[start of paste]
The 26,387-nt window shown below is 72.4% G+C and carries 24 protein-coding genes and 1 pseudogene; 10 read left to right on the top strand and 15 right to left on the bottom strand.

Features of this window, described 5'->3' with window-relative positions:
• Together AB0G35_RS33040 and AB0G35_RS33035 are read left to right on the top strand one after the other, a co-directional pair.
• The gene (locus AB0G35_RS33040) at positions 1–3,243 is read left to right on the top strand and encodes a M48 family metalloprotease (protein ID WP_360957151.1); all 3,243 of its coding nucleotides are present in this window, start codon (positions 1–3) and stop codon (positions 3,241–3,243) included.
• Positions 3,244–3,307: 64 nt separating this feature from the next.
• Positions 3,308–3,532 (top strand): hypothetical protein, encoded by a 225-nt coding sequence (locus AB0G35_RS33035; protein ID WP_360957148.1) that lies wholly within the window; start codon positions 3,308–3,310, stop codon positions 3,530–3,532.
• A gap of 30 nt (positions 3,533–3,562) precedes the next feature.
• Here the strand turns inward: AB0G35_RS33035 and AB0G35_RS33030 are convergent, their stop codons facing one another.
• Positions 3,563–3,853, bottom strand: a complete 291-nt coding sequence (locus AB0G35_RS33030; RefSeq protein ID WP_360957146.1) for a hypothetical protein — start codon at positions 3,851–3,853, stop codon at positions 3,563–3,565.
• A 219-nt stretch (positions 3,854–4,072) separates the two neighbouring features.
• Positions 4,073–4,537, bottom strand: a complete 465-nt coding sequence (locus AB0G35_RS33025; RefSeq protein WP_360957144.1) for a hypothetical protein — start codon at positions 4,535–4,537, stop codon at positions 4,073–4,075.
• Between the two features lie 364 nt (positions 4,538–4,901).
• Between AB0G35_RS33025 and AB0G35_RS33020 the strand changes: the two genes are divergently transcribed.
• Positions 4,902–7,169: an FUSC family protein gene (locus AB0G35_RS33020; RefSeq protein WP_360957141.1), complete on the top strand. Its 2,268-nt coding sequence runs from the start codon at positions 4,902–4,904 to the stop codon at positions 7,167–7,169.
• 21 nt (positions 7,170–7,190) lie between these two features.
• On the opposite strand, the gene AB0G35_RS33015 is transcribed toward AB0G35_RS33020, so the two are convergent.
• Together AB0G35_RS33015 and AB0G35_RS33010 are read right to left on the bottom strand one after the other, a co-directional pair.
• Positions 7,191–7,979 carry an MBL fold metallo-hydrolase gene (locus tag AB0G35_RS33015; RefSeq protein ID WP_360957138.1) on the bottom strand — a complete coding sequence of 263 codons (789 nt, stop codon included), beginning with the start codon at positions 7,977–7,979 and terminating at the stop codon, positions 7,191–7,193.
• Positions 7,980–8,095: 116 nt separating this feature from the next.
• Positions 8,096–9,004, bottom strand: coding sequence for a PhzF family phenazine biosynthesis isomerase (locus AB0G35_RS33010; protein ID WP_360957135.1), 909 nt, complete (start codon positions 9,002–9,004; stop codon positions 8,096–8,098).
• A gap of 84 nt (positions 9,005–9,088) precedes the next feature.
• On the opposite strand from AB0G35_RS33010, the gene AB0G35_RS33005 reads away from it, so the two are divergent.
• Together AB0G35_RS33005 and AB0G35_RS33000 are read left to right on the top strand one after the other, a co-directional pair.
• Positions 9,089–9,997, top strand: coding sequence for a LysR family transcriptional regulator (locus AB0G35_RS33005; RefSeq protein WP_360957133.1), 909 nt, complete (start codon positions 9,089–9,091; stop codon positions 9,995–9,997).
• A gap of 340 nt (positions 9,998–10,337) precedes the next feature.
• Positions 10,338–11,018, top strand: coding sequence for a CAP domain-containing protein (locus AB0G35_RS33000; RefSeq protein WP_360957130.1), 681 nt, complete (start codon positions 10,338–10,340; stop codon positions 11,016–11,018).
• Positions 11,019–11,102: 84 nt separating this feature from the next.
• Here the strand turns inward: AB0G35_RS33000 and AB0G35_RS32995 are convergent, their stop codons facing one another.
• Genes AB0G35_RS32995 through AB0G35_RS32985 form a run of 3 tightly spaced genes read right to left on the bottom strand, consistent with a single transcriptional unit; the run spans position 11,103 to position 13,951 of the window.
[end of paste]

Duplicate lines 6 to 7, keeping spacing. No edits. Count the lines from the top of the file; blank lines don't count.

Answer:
• Positions 3,308–3,532 (top strand): hypothetical protein, encoded by a 225-nt coding sequence (locus AB0G35_RS33035; protein ID WP_360957148.1) that lies wholly within the window; start codon positions 3,308–3,310, stop codon positions 3,530–3,532.
• A gap of 30 nt (positions 3,533–3,562) precedes the next feature.